This is the last article you can read this month
You can read more article this month
You can read more articles this month
Sorry your limit is up for this month
STEVE TURNER’S first few days as a 19-year-old London bus conductor proved a baptism of fire. Having been signed up for the Transport and General Workers Union (T&GWU) on day one, he found himself charged with “riotous affray” within the first week.
His garage had walked out as part of a TUC campaign in 1982 in support of a nurses’ pay claim. The judge found him not guilty when police allegations that union members had intimidated a scab bus driver were found to have been inventions.
“That was the last bit of solidarity action before Thatcher’s government outlawed secondary action,” said Steve. “It was the way that dockers, drivers, electricians and printworkers could support groups with less industrial muscle.
“But my message for any government is that you can’t outlaw solidarity. It is the basis on which the labour movement is founded. Workers supporting other workers to protect and improve their conditions. We need the law changed but we will always find ways of showing that Solidarity Forever is our watchword.”
“And solidarity works,” he went on. “Just look at the powerful alliance of fans, unions, players and managers who saw off the European Super League, stopping the big corporates from stealing our game,” he said, neatly sidestepping my query about whether his team, Millwall, had ambitions in the ESL.
“It also works internationally,” says Steve, who cites co-operation between the US Teamsters Union and Unite as a key to winning the release of the imprisoned Cuban Miami Five.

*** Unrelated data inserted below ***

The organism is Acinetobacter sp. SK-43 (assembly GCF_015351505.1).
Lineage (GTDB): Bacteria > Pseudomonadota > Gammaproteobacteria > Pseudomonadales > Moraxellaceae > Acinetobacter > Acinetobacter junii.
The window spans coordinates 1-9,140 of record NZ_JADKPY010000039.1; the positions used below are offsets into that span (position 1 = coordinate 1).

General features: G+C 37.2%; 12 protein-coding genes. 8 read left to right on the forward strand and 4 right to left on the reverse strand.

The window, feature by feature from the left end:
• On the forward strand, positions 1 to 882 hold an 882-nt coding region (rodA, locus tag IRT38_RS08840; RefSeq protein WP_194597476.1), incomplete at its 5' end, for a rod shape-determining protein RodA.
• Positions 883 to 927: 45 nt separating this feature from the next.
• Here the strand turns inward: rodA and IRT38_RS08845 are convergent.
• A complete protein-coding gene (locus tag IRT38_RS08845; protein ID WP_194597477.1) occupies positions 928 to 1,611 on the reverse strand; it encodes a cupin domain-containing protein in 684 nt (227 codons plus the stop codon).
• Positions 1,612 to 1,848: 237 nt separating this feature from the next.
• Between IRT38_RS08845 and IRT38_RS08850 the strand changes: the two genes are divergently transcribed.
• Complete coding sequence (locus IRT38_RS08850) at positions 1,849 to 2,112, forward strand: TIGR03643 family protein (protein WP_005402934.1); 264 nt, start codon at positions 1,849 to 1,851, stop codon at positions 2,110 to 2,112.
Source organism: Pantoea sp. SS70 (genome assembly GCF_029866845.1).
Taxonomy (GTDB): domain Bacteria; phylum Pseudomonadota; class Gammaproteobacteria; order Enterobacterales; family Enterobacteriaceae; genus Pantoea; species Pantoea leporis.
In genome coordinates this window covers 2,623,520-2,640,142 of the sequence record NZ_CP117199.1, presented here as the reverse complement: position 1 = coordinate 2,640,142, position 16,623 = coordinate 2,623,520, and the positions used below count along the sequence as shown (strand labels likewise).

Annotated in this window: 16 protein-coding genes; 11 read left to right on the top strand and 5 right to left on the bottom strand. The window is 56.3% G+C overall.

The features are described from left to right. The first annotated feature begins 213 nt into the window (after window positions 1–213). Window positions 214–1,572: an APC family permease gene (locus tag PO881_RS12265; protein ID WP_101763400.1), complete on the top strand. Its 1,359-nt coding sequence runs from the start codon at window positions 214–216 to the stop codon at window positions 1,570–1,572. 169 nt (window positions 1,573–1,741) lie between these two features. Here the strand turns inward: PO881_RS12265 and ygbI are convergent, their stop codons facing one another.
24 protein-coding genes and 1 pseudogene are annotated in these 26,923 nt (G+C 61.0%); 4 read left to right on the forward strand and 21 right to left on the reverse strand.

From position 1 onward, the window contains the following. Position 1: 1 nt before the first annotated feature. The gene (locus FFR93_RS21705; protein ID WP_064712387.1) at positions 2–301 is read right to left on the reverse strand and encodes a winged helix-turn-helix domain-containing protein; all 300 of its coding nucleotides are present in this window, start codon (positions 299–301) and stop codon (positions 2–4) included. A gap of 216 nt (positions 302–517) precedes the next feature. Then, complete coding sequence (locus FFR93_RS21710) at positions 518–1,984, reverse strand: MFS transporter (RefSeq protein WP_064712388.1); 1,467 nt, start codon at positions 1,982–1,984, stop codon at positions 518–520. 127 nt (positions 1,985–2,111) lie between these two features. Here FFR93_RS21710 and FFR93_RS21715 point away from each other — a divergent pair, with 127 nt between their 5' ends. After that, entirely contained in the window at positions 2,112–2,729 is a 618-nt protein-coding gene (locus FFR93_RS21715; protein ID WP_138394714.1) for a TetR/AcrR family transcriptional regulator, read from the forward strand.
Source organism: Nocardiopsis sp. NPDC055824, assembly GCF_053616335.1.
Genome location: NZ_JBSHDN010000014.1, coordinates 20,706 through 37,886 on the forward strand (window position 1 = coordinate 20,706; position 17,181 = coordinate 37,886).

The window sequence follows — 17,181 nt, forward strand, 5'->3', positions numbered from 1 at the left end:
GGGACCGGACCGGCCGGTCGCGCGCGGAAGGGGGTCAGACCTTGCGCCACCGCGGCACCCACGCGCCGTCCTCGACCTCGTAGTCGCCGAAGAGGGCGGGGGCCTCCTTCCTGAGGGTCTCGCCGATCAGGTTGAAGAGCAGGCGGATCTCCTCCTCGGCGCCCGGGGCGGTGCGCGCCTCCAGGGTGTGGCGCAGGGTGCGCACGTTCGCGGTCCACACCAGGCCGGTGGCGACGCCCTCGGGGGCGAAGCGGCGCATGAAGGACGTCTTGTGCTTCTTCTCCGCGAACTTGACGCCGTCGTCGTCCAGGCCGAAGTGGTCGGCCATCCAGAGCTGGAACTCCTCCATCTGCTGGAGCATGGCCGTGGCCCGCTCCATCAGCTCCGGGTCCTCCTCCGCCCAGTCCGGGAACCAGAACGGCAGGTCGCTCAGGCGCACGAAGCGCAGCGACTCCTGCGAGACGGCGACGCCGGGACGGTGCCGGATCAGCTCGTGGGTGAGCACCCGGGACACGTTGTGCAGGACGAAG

“Our solidarity with pensioners and claimants scraping by on universal credit strives to protect their entitlements.”
Steve is talking from the sofa in the south London home, festooned with union publications, a painting of Jack Jones behind him, which has become his office during the pandemic.
As Unite assistant general secretary who has secured the nomination of the union’s United Left, he is considered frontrunner in the coming election to succeed Len McCluskey as general secretary.
A Londoner brought up with four brothers and sisters, Turner recalls his father taking up painting and decorating after leaving the merchant navy. Young Turner would get work helping him on jobs, between spells of unemployment.
Turner has a formidable track record. From union member to shop steward, T&G London regional officer, rising to national officer for docks and road transport and later as civil aviation officer playing a leading role in the successful dispute with BA.
After the 2007 merger of the T&G and Amicus unions to form Unite, he became assistant general secretary.
He led negotiations to win disputes involving oil tanker drivers, London bus workers and Northampton Hospital workers. Now he’s responsible for Unite’s manufacturing sector, along with its community membership and retired members.
Turner played a key role in defending Bombardier jobs in Belfast and battling to save Harland and Wolff shipyard, recently fending off the threat to close Rolls Royce at Barnoldswick after a great collective campaign.
“I’m proud to chair the People’s Assembly Against Austerity,” he told me. He represents the union on the International Transport Federation (ITF), and the TUC general council.
Alongside TUC general secretary Frances O’Grady, Turner fought for sufficient PPE and ventilators and with Chancellor Rishi Sunak for the extension of the furlough scheme.
“We had to protect pay and millions of jobs. These hard-won victories should be celebrated. They are not won by soundbite politics, shouting slogans from the sidelines. You have to be at the bargaining table fighting for your members’ rights,” he said.
“I’m a socialist,” says Turner, “I want Keir Starmer to stick to the 10 pledges he made to Labour Party members like me, when he was elected leader. Labour can’t win without the activist core at work and in the community. Our voice must be listened to keep Labour real.